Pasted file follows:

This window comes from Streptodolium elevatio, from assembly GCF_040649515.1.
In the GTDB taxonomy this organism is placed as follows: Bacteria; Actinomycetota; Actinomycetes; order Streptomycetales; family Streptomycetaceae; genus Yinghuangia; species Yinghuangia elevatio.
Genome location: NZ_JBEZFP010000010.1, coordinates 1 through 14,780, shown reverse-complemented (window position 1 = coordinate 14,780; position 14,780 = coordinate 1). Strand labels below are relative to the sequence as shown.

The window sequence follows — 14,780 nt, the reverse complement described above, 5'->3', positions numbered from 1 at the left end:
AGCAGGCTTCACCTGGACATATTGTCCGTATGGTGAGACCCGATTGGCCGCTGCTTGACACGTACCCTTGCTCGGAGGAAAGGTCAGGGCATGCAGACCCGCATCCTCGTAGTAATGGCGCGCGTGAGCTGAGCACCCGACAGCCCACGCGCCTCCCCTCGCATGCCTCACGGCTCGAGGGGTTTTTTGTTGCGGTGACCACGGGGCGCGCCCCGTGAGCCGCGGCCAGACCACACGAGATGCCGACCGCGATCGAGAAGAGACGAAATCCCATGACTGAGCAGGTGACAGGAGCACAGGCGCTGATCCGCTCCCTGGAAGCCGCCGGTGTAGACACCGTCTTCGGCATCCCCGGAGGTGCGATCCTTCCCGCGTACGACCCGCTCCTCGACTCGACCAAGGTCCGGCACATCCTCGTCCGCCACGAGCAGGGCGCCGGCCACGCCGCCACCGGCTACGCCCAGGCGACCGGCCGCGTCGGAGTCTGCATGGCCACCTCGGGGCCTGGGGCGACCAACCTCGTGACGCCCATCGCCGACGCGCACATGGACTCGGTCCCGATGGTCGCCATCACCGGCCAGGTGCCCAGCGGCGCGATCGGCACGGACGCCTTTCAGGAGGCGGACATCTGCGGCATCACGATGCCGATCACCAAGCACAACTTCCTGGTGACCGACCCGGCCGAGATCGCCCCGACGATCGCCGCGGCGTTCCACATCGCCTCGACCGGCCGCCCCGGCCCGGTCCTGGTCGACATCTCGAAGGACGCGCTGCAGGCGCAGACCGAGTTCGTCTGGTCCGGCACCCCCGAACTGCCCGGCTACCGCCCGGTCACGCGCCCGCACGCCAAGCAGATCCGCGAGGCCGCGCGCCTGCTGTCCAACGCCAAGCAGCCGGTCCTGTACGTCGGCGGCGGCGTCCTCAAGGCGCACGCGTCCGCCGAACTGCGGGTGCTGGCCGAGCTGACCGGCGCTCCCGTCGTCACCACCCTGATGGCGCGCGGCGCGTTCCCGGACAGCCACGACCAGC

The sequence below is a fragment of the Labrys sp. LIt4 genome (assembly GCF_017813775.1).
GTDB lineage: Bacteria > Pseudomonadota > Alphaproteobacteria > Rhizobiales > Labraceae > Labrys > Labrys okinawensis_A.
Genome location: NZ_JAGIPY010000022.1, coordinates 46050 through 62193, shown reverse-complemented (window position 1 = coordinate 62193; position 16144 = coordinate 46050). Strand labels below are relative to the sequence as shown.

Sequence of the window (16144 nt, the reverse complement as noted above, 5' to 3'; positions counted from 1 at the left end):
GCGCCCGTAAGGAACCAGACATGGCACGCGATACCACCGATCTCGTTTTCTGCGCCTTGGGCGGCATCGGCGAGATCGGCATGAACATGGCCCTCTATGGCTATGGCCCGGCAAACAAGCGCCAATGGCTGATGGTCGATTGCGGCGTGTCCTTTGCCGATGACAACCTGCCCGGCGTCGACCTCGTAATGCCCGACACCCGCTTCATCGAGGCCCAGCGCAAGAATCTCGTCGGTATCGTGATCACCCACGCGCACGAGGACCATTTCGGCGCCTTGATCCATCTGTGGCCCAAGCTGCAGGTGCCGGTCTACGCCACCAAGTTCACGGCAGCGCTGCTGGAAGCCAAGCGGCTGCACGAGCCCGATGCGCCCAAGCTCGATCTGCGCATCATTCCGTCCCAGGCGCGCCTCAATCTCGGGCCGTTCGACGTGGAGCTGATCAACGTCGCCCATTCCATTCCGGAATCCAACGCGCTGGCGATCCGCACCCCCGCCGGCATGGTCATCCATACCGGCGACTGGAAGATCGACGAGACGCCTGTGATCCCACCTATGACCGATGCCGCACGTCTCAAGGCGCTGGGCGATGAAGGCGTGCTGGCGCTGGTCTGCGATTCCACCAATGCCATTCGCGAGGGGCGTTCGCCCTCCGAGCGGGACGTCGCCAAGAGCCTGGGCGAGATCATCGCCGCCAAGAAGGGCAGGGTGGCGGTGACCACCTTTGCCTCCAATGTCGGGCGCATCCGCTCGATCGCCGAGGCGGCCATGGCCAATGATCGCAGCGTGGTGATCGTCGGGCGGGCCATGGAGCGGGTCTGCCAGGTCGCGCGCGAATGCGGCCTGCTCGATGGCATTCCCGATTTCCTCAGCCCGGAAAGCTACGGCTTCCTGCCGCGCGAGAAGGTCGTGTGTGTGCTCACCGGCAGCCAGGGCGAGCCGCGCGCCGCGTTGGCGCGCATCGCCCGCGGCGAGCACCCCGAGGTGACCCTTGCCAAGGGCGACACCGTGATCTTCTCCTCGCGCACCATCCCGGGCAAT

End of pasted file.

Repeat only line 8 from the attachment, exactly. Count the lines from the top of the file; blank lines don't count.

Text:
Genome location: NZ_JAGIPY010000022.1, coordinates 46050 through 62193, shown reverse-complemented (window position 1 = coordinate 62193; position 16144 = coordinate 46050). Strand labels below are relative to the sequence as shown.